By adding a security dimension the aim is to reinforce the logic of the Green Deal, which provides for carbon neutrality by 2050. The climate emergency, which does not exclude differences in approach between Member States, particularly with regard to the pace of the transition and the assumption of the social cost, is coupled with a strategic emergency, which does not simplify the challenge to be met but could motivate the political will of the Member States. This seems to be the view of the Commission, which points out that the "full" implementation of its "Fit for 55" target (the reduction of greenhouse gas emissions by 2030 by 55% compared to 1990) would reduce gas consumption by 30%, it suggests to take this further by increasing the planned production of biomethane and hydrogen and accelerating the deployment of photovoltaic and wind power capacity.
In the short term, the political will to sanction Russia must be balanced with the economic and social risk of an embargo on Russian gas and oil. On 17 April, the President of the Commission confirmed that her administration is preparing "smart mechanisms" to include Russian oil in a future sanctions package. And Germany has pledged to stop Russian oil imports by the end of the year. But a decision on gas seems out of the question, at least until Russia crosses a red line, such as using a chemical or nuclear weapon, that would force Europeans to act.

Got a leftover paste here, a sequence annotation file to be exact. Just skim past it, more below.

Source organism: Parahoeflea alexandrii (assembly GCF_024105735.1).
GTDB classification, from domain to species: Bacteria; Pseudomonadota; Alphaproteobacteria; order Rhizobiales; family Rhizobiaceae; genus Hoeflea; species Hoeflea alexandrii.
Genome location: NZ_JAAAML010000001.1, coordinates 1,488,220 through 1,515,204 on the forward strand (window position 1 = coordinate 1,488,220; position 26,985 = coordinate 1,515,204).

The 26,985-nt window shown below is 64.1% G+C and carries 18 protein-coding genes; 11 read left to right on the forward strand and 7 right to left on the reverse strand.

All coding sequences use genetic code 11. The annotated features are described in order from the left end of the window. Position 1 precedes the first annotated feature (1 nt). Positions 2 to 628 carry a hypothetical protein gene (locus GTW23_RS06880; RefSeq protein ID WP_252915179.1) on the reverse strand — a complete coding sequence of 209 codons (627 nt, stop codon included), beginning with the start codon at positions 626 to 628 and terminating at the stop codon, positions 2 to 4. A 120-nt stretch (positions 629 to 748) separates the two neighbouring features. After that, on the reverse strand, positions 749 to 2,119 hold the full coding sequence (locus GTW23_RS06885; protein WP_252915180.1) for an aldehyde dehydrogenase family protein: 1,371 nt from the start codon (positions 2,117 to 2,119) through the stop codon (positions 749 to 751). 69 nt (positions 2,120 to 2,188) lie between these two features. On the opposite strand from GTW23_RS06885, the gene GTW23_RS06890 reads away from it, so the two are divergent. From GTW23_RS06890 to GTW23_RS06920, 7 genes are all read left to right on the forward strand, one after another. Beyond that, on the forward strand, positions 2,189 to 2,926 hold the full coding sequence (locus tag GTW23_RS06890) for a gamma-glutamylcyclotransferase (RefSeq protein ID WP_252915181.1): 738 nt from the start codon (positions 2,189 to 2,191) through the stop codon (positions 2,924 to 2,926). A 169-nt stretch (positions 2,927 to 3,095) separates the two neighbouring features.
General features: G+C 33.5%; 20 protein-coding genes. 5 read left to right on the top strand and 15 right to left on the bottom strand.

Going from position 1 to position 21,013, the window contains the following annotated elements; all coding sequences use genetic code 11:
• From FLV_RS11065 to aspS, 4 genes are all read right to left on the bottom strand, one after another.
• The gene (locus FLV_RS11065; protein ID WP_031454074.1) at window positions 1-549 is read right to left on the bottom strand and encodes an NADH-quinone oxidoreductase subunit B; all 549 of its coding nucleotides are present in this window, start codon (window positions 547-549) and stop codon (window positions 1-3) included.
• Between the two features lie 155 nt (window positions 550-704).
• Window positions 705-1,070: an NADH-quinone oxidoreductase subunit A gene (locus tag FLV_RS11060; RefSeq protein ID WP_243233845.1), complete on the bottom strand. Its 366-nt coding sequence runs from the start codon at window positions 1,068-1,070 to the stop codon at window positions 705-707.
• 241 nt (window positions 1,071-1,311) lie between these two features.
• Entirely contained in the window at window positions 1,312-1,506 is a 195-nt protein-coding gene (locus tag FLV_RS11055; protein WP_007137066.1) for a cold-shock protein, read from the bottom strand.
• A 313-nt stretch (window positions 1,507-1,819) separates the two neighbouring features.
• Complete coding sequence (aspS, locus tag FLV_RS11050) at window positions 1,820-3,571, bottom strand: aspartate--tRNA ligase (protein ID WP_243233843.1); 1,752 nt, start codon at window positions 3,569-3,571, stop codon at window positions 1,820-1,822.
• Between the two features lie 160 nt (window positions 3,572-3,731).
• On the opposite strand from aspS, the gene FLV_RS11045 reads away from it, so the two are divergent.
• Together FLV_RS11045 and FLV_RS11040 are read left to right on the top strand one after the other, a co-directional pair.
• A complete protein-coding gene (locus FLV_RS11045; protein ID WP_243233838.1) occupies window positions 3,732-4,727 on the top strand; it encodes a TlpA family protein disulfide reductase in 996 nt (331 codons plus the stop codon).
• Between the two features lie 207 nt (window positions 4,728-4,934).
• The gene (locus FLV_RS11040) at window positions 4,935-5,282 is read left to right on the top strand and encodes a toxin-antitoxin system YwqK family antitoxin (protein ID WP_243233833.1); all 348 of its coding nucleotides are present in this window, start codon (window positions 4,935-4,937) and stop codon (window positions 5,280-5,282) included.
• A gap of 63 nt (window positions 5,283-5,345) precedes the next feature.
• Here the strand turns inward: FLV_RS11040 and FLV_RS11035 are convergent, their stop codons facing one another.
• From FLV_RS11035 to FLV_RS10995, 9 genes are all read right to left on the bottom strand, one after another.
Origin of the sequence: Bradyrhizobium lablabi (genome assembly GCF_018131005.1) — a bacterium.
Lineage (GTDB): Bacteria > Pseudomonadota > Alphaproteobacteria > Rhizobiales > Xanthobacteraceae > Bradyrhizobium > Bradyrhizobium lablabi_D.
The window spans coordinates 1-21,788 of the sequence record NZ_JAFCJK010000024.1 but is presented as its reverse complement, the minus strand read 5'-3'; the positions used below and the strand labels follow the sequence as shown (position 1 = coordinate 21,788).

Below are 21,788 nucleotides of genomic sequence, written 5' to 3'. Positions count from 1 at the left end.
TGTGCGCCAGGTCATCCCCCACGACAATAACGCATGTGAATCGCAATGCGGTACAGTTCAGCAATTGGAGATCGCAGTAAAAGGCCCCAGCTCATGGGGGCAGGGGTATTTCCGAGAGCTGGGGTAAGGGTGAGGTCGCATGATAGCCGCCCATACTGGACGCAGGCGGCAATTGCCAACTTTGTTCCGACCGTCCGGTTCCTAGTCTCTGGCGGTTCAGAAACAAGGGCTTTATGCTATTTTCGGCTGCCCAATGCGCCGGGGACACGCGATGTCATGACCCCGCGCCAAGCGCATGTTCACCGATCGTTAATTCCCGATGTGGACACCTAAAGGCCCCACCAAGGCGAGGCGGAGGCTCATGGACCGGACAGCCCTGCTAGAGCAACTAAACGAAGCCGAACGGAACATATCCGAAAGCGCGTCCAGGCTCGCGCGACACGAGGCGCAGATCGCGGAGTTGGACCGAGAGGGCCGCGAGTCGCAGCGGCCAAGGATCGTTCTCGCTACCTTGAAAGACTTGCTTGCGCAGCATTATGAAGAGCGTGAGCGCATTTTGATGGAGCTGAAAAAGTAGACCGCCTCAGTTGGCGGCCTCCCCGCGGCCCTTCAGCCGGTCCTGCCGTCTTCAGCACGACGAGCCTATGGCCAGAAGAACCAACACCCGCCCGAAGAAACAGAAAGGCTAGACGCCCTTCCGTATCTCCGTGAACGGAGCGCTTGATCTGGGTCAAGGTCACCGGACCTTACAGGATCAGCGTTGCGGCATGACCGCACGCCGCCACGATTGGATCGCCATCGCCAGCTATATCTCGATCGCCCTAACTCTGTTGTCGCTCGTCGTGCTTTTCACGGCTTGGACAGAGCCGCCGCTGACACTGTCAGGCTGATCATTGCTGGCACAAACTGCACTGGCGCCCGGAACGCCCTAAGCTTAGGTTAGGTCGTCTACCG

Diversifying supplies takes time, despite the intense commercial diplomacy conducted by the Europeans. The preferred option is liquefied natural gas (LNG), which is transported by ship and thus avoids the geographical constraint of pipelines that favours the closest suppliers, to the benefit of Russia. The United States, which has promised at least 15 billion m³ in 2022, Qatar, Egypt, and West African countries such as Angola and Congo are the most sought-after potential partners. However, LNG requires a technical infrastructure with which Europe is not sufficiently equipped to accommodate all the expected flows. Pipeline gas is still needed, and could come from Azerbaijan or Algeria, with Norway already at full capacity. In the meantime, the Commission presented legislative text on 23 March to oblige member states to use at least 80% of their natural gas storage capacity by 2022 and 90% in subsequent years. In the short term, this measure does not allow them to do without Russian gas and increases imports, and therefore revenues for Putin's regime. In the medium term, it protects the European Union from further price manipulation or supply disruptions, and provides gas until new supply lines are established in the long term.
The easiest resource to discard is coal. On 8 April, member states decided to implement an embargo on Russian coal and other solid fossil fuels from August, a trade estimated at €8 billion a year (compared to around €100 billion a year for oil and gas). While 9 Member States have already abandoned coal and 13 have set a date for doing so, coal accounted for only 10.5% of the European energy mix in 2020, with significant differences between States. Poland produced 70% of its electricity from coal in 2021. Due to its early withdrawal from nuclear power Germany produced 28% of its electricity in 2021 using lignite, and depends on Russia for 24% of its energy requirements. Russia supplied one third of the anthracite consumed, but this represented only 2% of the EU's energy requirements.